Glucocorticoid response elements
Hyperthermic intraperitoneal chemotherapy
Intermediate features group
Magnetic resonance imaging
National organization for rare disorders
NIH office of rare diseases research
Positron emission tomography
Peritoneal mucinous carcinomatosis
- PMCA I/D:
Peritoneal mucinous carcinomatosis with intermediate or discordant features
Whole abdominopelvic radiotherapy.
Smeenk RM, van Velthuysen ML, Verwaal VJ, Zoetmulder FA: Appendiceal neoplasms and pseudomyxoma peritonei: a population based study. Eur J Surg Oncol. 2008, 34: 196-201. 10.1016/j.ejso.2007.04.002.
The portal for rare diseases and orphan drugs. [http://www.orpha.net/consor/cgi-bin/index.php?lng=EN]
Werth R: Klinische und anatomische untersuchungen zur lehre von den bauchgeschwülsten und der laparatomie. Archiv Fur Gynakologie. 1884, 24: 100-118. 10.1007/BF01837425.
Fraenkel E: Ueber das sogennante pseudomyxoma perotonei. Munch Med Wochenschr. 1901, 48: 965-971.
Ronnett BM, Zahn CM, Kurman RJ, Kass ME, Sugarbaker PH, Shmookler BM: Disseminated peritoneal adenomucinosis and peritoneal mucinous carcinomatosis. A clinicopathologic analysis of 109 cases with emphasis on distinguishing pathologic features, site of origin, prognosis, and relationship to “pseudomyxoma peritonei”. Am J Surg Pathol. 1995, 19: 1390-1408. 10.1097/00000478-199512000-00006.
Sugarbaker PH: Pseudomyxoma peritonei. Cancer Treat Res. 1996, 81: 105-119. 10.1007/978-1-4613-1245-1_10.
Ronnett BM, Yan H, Kurman RJ, Shmookler BM, Wu L, Sugarbaker PH: Patients with pseudomyxoma peritonei associated with disseminated peritoneal adenomucinosis have a significantly more favorable prognosis than patients with peritoneal mucinous carcinomatosis. Cancer. 2001, 92: 85-91. 10.1002/1097-0142(20010701)92:1<85::AID-CNCR1295>3.0.CO;2-R.
O’Connell JT, Tomlinson JS, Roberts AA, McGonigle KF, Barsky SH: Pseudomyxoma peritonei is a disease of MUC2-expressing goblet cells. Am J Pathol. 2002, 161: 551-564. 10.1016/S0002-9440(10)64211-3.
Misdraji J: Appendiceal mucinous neoplasms: controversial issues. Arch Pathol Lab Med. 2010, 134: 864-870.
Buell-Gutbrod R, Gwin K: Pathologic diagnosis, origin, and natural history of pseudomyxoma peritonei. Am Soc Clin Oncol Educ Book. 2013, 33: 221-225.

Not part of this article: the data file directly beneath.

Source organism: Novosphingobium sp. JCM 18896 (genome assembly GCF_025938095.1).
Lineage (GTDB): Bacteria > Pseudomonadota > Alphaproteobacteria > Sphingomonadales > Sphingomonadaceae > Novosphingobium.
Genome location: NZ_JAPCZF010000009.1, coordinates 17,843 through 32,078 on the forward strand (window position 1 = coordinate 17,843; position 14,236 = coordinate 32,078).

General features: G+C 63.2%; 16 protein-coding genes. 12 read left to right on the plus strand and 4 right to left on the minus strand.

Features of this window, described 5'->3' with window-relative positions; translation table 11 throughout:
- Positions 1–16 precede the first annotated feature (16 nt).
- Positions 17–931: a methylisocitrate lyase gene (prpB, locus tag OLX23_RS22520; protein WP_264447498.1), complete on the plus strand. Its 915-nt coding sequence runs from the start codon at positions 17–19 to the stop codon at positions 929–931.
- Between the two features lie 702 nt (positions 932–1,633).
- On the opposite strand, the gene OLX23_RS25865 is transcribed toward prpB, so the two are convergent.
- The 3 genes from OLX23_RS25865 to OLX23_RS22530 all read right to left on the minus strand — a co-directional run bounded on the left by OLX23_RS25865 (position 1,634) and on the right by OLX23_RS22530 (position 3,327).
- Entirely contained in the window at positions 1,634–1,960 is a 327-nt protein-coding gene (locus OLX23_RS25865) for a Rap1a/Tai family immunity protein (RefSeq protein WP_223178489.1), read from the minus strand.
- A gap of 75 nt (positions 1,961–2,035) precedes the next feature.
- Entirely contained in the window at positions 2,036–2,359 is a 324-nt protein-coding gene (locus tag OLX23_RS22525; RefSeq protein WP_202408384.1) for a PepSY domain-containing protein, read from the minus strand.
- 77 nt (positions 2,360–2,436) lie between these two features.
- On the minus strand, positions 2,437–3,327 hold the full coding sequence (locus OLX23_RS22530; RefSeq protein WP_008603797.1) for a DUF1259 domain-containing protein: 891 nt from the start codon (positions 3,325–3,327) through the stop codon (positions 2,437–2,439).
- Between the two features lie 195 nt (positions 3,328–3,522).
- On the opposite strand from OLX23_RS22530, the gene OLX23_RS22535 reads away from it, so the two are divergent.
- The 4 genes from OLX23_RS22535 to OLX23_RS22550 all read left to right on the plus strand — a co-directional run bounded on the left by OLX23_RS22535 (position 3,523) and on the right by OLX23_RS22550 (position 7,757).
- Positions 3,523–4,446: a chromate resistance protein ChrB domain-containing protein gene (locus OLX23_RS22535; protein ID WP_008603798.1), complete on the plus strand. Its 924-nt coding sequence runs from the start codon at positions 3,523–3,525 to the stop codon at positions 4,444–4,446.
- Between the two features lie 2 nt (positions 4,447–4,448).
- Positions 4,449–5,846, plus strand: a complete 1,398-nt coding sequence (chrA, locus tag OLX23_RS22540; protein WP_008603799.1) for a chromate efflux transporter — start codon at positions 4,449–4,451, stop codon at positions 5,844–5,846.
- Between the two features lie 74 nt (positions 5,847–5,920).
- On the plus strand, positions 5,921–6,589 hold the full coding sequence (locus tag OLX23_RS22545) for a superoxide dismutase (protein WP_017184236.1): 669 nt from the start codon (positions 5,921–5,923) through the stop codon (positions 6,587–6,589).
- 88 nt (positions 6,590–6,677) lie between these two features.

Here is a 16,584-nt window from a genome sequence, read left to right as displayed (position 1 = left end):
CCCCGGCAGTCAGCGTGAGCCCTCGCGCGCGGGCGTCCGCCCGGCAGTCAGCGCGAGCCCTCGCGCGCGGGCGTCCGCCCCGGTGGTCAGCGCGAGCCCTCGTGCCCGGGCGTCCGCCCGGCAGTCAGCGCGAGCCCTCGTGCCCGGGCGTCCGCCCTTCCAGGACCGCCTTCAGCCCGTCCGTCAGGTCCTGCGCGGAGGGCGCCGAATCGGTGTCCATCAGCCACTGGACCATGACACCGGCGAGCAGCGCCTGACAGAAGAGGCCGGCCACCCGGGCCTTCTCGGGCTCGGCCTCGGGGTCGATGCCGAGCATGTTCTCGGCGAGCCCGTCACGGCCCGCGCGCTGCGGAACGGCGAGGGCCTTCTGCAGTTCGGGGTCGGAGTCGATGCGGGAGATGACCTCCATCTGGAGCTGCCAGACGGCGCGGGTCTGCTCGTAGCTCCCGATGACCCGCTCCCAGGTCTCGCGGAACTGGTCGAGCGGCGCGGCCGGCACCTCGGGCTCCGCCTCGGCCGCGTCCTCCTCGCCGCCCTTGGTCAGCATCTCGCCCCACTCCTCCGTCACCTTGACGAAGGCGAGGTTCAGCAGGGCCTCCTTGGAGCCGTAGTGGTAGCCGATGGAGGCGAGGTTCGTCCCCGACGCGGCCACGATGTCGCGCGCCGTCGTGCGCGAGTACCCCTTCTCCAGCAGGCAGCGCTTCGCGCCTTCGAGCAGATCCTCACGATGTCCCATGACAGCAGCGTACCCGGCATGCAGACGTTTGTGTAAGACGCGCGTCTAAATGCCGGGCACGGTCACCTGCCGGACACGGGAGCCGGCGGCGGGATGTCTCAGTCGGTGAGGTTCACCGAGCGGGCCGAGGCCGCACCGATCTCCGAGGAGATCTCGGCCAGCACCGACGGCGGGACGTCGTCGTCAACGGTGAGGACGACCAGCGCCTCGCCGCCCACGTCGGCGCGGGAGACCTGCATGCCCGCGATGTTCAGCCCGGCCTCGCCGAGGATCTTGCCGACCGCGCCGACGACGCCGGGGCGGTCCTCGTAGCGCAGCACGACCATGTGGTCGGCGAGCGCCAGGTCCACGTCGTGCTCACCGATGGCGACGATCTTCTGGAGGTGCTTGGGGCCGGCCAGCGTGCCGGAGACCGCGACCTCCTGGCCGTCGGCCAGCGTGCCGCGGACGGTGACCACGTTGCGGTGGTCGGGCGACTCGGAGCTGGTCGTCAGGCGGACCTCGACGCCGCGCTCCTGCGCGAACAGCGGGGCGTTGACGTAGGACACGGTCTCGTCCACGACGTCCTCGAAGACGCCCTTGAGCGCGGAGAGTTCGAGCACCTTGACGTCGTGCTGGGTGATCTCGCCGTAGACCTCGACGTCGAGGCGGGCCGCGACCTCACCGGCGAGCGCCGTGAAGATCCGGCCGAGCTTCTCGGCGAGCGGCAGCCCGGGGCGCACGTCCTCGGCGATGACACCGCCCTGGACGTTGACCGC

Sugarbaker PH: Pseudomyxoma peritonei. A cancer whose biology is characterized by a redistribution phenomenon. Ann Surg. 1994, 219: 109-111. 10.1097/00000658-199402000-00001.
Sugarbaker PH: New standard of care for appendiceal epithelial neoplasms and pseudomyxoma peritonei syndrome?. Lancet Oncol. 2006, 7: 69-76. 10.1016/S1470-2045(05)70539-8.
Lohani K, Shetty S, Sharma P, Govindarajan V, Thomas P, Loggie B: Pseudomyxoma Peritonei: Inflammatory Responses in the Peritoneal Microenvironment. Ann Surg Oncol. 2014, 21: 1441-1447. 10.1245/s10434-013-3261-6.
Pseudomyxoma peritonei. [http://www.orpha.net/consor/cgi-bin/OC_Exp.php?lng=EN&Expert=26790]
Chua TC, Moran BJ, Sugarbaker PH, Levine EA, Glehen O, Gilly FN, Baratti D, Deraco M, Elias D, Sardi A, Liauw W, Yan TD, Barrios P, Gómez Portilla A, de Hingh IH, Ceelen WP, Pelz JO, Piso P, González-Moreno S, Van Der Speeten K, Morris DL: Early- and long-term outcome data of patients with pseudomyxoma peritonei from appendiceal origin treated by a strategy of cytoreductive surgery and hyperthermic intraperitoneal chemotherapy. J Clin Oncol. 2012, 30: 2449-2456. 10.1200/JCO.2011.39.7166.
Smeenk RM, Bruin SC, van Velthuysen ML, Verwaal VJ: Pseudomyxoma peritonei. Curr Probl Surg. 2008, 45: 527-575. 10.1067/j.cpsurg.2008.04.003.
Sugarbaker PH, Ronnett BM, Archer A, Averbach AM, Bland R, Chang D, Dalton RR, Ettinghausen SE, Jacquet P, Jelinek J, Koslowe P, Kurman RJ, Shmookler B, Stephens AD, Steves MA, Stuart OA, White S, Zahn CM, Zoetmulder FA: Pseudomyxoma peritonei syndrome. Adv Surg. 1996, 30: 233-280.
Esquivel J, Sugarbaker PH: Clinical presentation of the Pseudomyxoma peritonei syndrome. Br J Surg. 2000, 87: 1414-1418. 10.1046/j.1365-2168.2000.01553.x.